YEAR IN REVIEW: Nelson’s most interesting people of 2019

Fridays for the FutureFridays for the Future
Aimee WatsonAimee Watson
Stephen FowlerStephen Fowler
Amy BohigianAmy Bohigian
Terry BrennanTerry Brennan
Alyx Graham-Taylor (left) and
Mari PlamondonAlyx Graham-Taylor (left) and Mari Plamondon
Lucas McDonnell-HoffertLucas McDonnell-Hoffert
Gail HigginbottomGail Higginbottom
Jordan MartinJordan Martin

Amy Bohigian, filmmaker, saw her 78-minute film Only in Nelson sell out three showings at the Civic Theatre this year. Produced for the Knowledge Network and soon to be available online, the film uses the 2018 municipal election as a framework for a deep and humourous look at some of the fascinating people who live here.

Terry Brennan is the heart and engine of the Capitol Theatre. Brennan has worked at the 92-year-old theatre for 18 years, and was promoted to technical director last year. Every production that runs at the theatre needs Brennan in a myriad of ways, and he always delivers.

Fridays for the Future: Nelson, a group of local high school and college students, took up Swedish youth activist Greta Thunberg’s challenge this year and organized a number of school strikes demanding climate action from the federal and provincial governments, whom they said should provide international leadership. Their biggest strike was a 1,000-person march through the streets of Nelson in September.

Stephen Fowler and Warren Rich disarmed a very determined knife-wielding woman on Baker Street last summer. Fowler, who was stabbed in the leg during the struggle, gave a detailed interview to the Star about the experience of risking his life to protect a stranger on the street.

Alyx Graham-Taylor and Mari Plamondon made the best of a bad situation. Plamondon, the owner of Wait’s News, announced in March the diner was being evicted from its 81-year-old home on the corner of Baker and Ward Streets. Plamondon and new co-owner Graham-Taylor saved the Nelson institution by moving it to a new location on Nelson Avenue in September.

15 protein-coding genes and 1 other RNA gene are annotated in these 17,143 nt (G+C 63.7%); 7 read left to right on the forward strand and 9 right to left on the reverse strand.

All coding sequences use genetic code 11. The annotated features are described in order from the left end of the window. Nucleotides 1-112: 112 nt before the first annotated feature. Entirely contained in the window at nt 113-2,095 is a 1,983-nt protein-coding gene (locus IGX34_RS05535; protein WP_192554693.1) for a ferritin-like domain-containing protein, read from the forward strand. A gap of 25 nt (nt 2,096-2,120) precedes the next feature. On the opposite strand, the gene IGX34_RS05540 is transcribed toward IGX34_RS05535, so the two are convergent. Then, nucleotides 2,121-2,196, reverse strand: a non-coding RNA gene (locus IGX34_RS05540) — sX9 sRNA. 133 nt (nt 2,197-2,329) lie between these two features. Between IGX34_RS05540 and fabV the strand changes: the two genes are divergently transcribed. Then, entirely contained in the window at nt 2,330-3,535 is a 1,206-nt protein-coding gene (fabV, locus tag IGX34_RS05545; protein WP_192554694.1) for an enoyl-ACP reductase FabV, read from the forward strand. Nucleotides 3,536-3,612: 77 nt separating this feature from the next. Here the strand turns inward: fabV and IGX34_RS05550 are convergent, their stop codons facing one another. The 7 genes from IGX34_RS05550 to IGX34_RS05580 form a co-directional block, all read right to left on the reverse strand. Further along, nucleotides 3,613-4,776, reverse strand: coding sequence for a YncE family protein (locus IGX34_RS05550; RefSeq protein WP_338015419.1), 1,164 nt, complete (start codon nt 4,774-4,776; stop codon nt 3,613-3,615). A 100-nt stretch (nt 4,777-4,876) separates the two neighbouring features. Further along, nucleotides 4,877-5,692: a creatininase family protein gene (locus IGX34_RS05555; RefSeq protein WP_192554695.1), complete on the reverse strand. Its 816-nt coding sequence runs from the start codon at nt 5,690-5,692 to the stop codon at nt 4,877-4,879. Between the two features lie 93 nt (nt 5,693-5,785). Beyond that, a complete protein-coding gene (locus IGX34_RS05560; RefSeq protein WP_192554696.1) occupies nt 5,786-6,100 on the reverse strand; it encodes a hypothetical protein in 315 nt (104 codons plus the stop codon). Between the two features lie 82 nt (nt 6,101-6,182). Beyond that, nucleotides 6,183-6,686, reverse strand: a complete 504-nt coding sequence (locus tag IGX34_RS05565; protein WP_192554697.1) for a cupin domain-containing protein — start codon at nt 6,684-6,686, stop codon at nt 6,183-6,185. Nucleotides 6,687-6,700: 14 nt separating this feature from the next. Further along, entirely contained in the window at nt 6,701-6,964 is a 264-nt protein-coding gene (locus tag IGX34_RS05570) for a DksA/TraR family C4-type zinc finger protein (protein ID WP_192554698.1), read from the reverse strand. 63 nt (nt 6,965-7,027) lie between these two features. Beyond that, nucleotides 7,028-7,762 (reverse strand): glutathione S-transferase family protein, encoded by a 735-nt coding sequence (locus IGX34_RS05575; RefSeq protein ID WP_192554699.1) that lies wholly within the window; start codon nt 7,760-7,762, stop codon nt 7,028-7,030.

Gail Higginbottom has helped revive Indigenous education in School District 8. When Higginbottom was hired as the district principal of aboriginal education in 2017, just 58 per cent of ab-ed students were graduating within six years of enrolling in Grade 8. As of the end of the 2018-19 school year, that number is now 73 per cent. Higginbottom deserves credit for helping turn that around.

Jordan Martin has transformed the 22-year-old Nelson and District Youth Centre. As the centre’s manager, Martin oversaw construction of the largest indoor skate park in B.C. this summer. She’s also added programming and recreation options that make the centre Nelson’s one of the city’s best spots for kids young and old.

Lucas McDonnell-Hoffert, who was just 13 when he spoke with the Star in July, won a bronze medal and two other awards at the national science fair in May. His study of how road line visibility affects drivers influenced how local RCMP investigators assess accidents on Kootenay highways.

Aimee Watson was elected chair of the board of the Regional District of Central Kootenay in 2018, after representing North Kootenay Lake for the previous term as the board’s youngest member. This year she sufficiently distinguished herself as chair to be unanimously re-elected by her fellow board members to guide them again for another year.

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